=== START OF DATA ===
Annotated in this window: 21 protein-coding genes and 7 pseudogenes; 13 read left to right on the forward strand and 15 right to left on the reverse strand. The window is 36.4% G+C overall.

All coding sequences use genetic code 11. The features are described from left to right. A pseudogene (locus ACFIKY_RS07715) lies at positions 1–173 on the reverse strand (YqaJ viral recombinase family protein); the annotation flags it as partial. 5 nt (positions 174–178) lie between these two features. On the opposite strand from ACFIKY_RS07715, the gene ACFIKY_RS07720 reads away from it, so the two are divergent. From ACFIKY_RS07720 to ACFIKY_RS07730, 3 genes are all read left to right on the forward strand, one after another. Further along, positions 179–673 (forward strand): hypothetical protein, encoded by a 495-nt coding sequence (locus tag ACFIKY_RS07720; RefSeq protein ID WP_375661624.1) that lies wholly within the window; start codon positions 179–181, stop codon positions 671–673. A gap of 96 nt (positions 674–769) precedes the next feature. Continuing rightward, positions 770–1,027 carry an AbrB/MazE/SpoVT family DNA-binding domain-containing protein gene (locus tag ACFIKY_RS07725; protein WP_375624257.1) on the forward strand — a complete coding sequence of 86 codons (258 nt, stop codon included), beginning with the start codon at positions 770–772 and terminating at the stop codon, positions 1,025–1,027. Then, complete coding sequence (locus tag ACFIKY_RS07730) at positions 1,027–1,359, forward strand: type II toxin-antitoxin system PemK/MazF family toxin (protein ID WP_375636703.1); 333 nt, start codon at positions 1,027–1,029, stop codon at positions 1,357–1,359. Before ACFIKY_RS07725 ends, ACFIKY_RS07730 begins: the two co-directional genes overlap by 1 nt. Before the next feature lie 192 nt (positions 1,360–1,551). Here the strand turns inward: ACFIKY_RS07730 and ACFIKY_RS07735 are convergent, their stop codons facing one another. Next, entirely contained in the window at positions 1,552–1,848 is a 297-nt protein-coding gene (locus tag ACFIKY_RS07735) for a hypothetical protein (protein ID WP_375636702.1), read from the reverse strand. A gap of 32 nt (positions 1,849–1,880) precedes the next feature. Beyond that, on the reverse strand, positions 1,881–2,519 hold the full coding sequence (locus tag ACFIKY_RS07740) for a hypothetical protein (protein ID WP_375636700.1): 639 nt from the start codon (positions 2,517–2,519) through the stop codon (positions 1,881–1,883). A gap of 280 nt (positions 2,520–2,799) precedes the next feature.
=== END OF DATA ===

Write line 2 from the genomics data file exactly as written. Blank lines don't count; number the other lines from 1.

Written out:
All coding sequences use genetic code 11. The features are described from left to right. A pseudogene (locus ACFIKY_RS07715) lies at positions 1–173 on the reverse strand (YqaJ viral recombinase family protein); the annotation flags it as partial. 5 nt (positions 174–178) lie between these two features. On the opposite strand from ACFIKY_RS07715, the gene ACFIKY_RS07720 reads away from it, so the two are divergent. From ACFIKY_RS07720 to ACFIKY_RS07730, 3 genes are all read left to right on the forward strand, one after another. Further along, positions 179–673 (forward strand): hypothetical protein, encoded by a 495-nt coding sequence (locus tag ACFIKY_RS07720; RefSeq protein ID WP_375661624.1) that lies wholly within the window; start codon positions 179–181, stop codon positions 671–673. A gap of 96 nt (positions 674–769) precedes the next feature. Continuing rightward, positions 770–1,027 carry an AbrB/MazE/SpoVT family DNA-binding domain-containing protein gene (locus tag ACFIKY_RS07725; protein WP_375624257.1) on the forward strand — a complete coding sequence of 86 codons (258 nt, stop codon included), beginning with the start codon at positions 770–772 and terminating at the stop codon, positions 1,025–1,027. Then, complete coding sequence (locus tag ACFIKY_RS07730) at positions 1,027–1,359, forward strand: type II toxin-antitoxin system PemK/MazF family toxin (protein ID WP_375636703.1); 333 nt, start codon at positions 1,027–1,029, stop codon at positions 1,357–1,359. Before ACFIKY_RS07725 ends, ACFIKY_RS07730 begins: the two co-directional genes overlap by 1 nt. Before the next feature lie 192 nt (positions 1,360–1,551). Here the strand turns inward: ACFIKY_RS07730 and ACFIKY_RS07735 are convergent, their stop codons facing one another. Next, entirely contained in the window at positions 1,552–1,848 is a 297-nt protein-coding gene (locus tag ACFIKY_RS07735) for a hypothetical protein (protein ID WP_375636702.1), read from the reverse strand. A gap of 32 nt (positions 1,849–1,880) precedes the next feature. Beyond that, on the reverse strand, positions 1,881–2,519 hold the full coding sequence (locus tag ACFIKY_RS07740) for a hypothetical protein (protein ID WP_375636700.1): 639 nt from the start codon (positions 2,517–2,519) through the stop codon (positions 1,881–1,883). A gap of 280 nt (positions 2,520–2,799) precedes the next feature.